New York’s Litigation Coordinating Panel (the “Panel”) granted plaintiffs’ request to establish a coordinated proceeding for COVID-19 cases against nursing homes, skilled nursing facilities, and similar healthcare facilities. Although the venue has not yet been decided, the panel determined that cases will be coordinated for pre-trial proceedings before a single judge. In our prior legal alert, we discussed plaintiffs’ Motion for Coordination (“Application”) pursuant to 22 NYCRR § 202.69 requesting coordination by the Panel and transfer of several litigations “against nursing homes/health care facilities related to their response to the COVID-19 pandemic” pending in counties throughout New York state to Kings County Supreme Court for pre-trial coordination. The Application included 19 cases already pending, but also requested coordination for all future cases with similar claims.
On August 4, 2022, the Panel issued its decision and order, finding that “some degree of coordination of these cases is appropriate,” but the parameters and venue are yet to be determined. The Panel stayed all 19 cases identified in the Application, and any similar cases filed in the Supreme Court of the State of New York including, but not limited to, pretrial motions and discovery pending a final Order of Coordination from the Panel.
The Panel determined the cases involve plaintiffs’ claims of malfeasance against nursing homes, skilled nursing facilities, and similar healthcare facilities alleging violations of New York’s Public Health Law, negligence, gross negligence, and malpractice in defendants’ responses to the COVID-19 pandemic. Despite the absence of common parties, one of the factors considered in determining if coordination is appropriate, the Panel found the cases present common questions of fact and law that are important to the determination of their claims. Specifically, each case centers around defendants’ alleged failure to comply with governmental statutes, regulations, and guidance for protecting and caring for their patients.
One pertinent common issue discussed in the Panel’s decision is whether the repeal of the Emergency or Disaster Treatment Protection Act (“EDTPA”), and the immunity under the EDTPA, was retroactive, and thus there is no immunity for defendants. This is a hotly debated issue in these COVID-19 cases, and the Panel noted that the retroactive application issue is already pending before the Appellate Divisions of the Second, Third, and Fourth Departments, the latter of which has oral argument scheduled for September 13, 2022 (Ruth v. Elderwood at Amherst, CA 22-00069). Coordination and a stay of all trial court motions to dismiss on EDTPA immunity grounds would allow the Appellate Divisions to issue rulings and avoid duplicative or inconsistent decisions in the trial courts.
Similarly, several New York state cases have been removed to federal court citing subject matter jurisdiction, preemption, and immunities under the Public Readiness and Emergency Preparedness Act (the “PREP Act”). Many of the cases removed to federal court were remanded back to state court, but several appeals of the remand order are pending before the Second Circuit Court of Appeals. Similar to the issues associated with the EDTPA, coordination will allow the PREP Act-related issues to be addressed by the Second Circuit and avoid unnecessary removals and more remand orders.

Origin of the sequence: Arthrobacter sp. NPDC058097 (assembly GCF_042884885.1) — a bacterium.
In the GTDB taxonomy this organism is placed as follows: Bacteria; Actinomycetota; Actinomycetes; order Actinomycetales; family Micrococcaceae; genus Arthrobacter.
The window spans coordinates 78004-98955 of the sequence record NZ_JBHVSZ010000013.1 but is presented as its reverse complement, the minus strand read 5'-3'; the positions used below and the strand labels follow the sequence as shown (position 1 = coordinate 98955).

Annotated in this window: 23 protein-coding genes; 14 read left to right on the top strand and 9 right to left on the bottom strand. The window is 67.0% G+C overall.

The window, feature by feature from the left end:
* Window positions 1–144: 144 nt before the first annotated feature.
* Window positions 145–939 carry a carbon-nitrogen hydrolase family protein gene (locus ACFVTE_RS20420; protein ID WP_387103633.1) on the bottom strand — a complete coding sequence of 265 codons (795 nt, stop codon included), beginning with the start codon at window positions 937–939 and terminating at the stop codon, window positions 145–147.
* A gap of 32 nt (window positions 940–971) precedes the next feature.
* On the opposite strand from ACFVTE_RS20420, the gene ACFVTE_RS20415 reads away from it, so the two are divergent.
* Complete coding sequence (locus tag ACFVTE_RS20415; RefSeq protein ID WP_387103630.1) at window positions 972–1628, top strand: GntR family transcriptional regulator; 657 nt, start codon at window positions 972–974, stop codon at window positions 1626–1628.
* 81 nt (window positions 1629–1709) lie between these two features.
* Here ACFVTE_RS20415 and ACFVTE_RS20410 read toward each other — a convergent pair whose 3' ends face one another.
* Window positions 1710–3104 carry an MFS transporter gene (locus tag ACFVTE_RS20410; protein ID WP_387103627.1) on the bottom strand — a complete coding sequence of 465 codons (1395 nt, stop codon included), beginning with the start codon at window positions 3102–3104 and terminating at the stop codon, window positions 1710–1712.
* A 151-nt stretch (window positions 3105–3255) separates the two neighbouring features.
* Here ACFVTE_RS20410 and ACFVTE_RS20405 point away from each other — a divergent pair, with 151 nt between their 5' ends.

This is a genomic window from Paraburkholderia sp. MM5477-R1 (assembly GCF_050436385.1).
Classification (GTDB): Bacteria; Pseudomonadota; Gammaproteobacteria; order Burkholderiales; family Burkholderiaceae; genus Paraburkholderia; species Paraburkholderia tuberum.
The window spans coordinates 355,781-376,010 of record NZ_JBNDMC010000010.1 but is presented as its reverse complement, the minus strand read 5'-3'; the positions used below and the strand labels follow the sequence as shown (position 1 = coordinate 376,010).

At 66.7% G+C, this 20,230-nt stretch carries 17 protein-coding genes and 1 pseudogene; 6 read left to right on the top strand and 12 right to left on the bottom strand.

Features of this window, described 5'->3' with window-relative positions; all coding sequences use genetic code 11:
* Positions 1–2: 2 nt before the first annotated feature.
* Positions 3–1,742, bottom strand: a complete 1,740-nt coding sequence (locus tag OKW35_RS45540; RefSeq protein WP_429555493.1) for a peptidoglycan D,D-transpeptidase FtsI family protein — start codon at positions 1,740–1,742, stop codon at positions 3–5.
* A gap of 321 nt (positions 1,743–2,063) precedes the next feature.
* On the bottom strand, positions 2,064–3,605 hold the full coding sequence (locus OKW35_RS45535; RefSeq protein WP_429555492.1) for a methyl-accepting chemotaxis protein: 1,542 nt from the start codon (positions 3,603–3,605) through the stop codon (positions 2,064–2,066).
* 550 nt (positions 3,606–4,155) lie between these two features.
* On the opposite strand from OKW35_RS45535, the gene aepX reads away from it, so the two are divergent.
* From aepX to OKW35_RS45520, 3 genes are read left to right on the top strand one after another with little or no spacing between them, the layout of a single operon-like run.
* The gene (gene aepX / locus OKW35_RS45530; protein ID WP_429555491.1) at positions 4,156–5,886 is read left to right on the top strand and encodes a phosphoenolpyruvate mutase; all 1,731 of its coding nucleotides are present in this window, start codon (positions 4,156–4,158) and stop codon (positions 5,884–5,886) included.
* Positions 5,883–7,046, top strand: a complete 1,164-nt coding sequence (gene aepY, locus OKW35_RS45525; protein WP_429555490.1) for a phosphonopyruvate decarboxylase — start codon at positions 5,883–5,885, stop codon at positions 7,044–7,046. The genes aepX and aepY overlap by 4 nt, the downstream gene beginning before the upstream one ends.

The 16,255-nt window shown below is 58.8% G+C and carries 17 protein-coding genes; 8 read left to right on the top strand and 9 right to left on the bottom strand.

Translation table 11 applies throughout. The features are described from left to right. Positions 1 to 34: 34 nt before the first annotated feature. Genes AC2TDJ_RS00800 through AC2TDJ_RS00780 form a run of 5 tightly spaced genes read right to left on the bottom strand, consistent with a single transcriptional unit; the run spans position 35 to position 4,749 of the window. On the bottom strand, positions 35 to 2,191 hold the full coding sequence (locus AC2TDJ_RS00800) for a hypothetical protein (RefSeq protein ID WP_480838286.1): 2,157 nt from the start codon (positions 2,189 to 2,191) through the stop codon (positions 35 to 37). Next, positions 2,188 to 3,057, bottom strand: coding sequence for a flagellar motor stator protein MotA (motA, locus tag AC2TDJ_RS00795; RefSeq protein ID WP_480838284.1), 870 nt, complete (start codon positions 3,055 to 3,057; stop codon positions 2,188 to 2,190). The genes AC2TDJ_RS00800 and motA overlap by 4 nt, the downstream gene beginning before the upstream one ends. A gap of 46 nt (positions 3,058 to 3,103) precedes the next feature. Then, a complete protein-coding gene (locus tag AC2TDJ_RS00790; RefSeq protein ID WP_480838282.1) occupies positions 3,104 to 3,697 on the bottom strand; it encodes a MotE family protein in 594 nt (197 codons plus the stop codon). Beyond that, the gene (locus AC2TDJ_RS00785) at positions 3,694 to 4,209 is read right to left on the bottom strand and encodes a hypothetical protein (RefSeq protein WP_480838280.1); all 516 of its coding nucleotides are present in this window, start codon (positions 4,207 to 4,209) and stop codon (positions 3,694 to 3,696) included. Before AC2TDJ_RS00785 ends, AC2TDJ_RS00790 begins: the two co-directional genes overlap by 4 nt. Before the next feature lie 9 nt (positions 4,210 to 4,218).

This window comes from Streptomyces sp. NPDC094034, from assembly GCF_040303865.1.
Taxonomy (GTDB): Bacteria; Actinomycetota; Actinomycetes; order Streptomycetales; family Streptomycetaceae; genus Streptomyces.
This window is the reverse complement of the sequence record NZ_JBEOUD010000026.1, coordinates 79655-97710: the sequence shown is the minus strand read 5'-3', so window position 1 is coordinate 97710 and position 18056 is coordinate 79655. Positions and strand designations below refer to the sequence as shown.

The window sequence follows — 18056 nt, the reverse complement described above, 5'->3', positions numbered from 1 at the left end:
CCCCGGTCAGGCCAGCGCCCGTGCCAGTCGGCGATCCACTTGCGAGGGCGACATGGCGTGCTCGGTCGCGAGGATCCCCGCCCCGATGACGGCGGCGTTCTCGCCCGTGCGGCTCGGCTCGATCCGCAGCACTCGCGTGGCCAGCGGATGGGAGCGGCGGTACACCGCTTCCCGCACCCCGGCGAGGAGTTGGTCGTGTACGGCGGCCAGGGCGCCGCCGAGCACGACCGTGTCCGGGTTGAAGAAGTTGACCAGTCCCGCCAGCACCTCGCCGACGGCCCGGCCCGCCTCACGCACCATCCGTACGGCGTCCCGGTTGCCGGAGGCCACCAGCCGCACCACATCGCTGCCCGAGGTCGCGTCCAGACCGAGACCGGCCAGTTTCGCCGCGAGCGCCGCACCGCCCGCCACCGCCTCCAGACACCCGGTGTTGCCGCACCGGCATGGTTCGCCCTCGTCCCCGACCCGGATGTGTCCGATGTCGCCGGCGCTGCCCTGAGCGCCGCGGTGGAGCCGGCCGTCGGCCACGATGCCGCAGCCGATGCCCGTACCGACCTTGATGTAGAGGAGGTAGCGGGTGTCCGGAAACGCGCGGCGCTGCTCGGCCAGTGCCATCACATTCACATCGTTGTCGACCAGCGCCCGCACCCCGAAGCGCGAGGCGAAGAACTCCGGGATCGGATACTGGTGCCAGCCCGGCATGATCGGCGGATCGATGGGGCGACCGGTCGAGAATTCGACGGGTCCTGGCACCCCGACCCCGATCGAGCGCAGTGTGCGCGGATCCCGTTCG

Although the Application was granted, the Panel left several important issues undetermined. First and foremost, the Panel declined to select a venue for the coordinated proceeding. Although plaintiffs requested Kings County be selected, the Panel noted that none of the 19 cases sought to be coordinated were brought in Kings County; therefore, Kings County “may neither be fair nor expedient.” The Panel acknowledged that many similar cases have been filed in counties across the state, and that a more central New York county may make more sense to venue coordination. It is also not clear from the Panel’s decision whether a COVID-19 diagnosis is a prerequisite for coordination, or if cases involving other alleged injuries sustained at nursing homes, skilled nursing facilities, or other similar healthcare facilities during the COVID-19 pandemic will also be coordinated. At this time it does not appear that any cases against adult care homes / assisted living facilities are subject to the coordination, but there is always a risk of inappropriate or frivolous filings when consolidation occurs. Plaintiffs may also down the line seek to expand the definition of what constitutes “similar healthcare facilities” in the Panel’s decision in order to broaden the scope of cases they can file in a coordinated fashion.
The Panel scheduled a virtual conference for September 8, 2022 to determine the parameters and venue of coordination, at which time the Panel will hear arguments from several firms representing plaintiffs and defendants on these issues. We are closely monitoring the docket for the Panel’s final Order of Coordination, and will continue to report on new developments as COVID-19 litigation coordination will greatly impact the nursing home and elder care industries in New York.
For any questions about this topic, please do not hesitate to contact Abbie Eliasberg Fuchs, Kelly Jones Howell, David J. Dino, Andre Major, or the Harris Beach attorney with whom you typically work.
This alert does not purport to be a substitute for advice of counsel on specific matters.
Harris Beach has offices throughout New York State, including Albany, Buffalo, Ithaca, New York City, Rochester, Saratoga Springs, Syracuse, Uniondale and White Plains, as well as New Haven, Connecticut and Newark, New Jersey.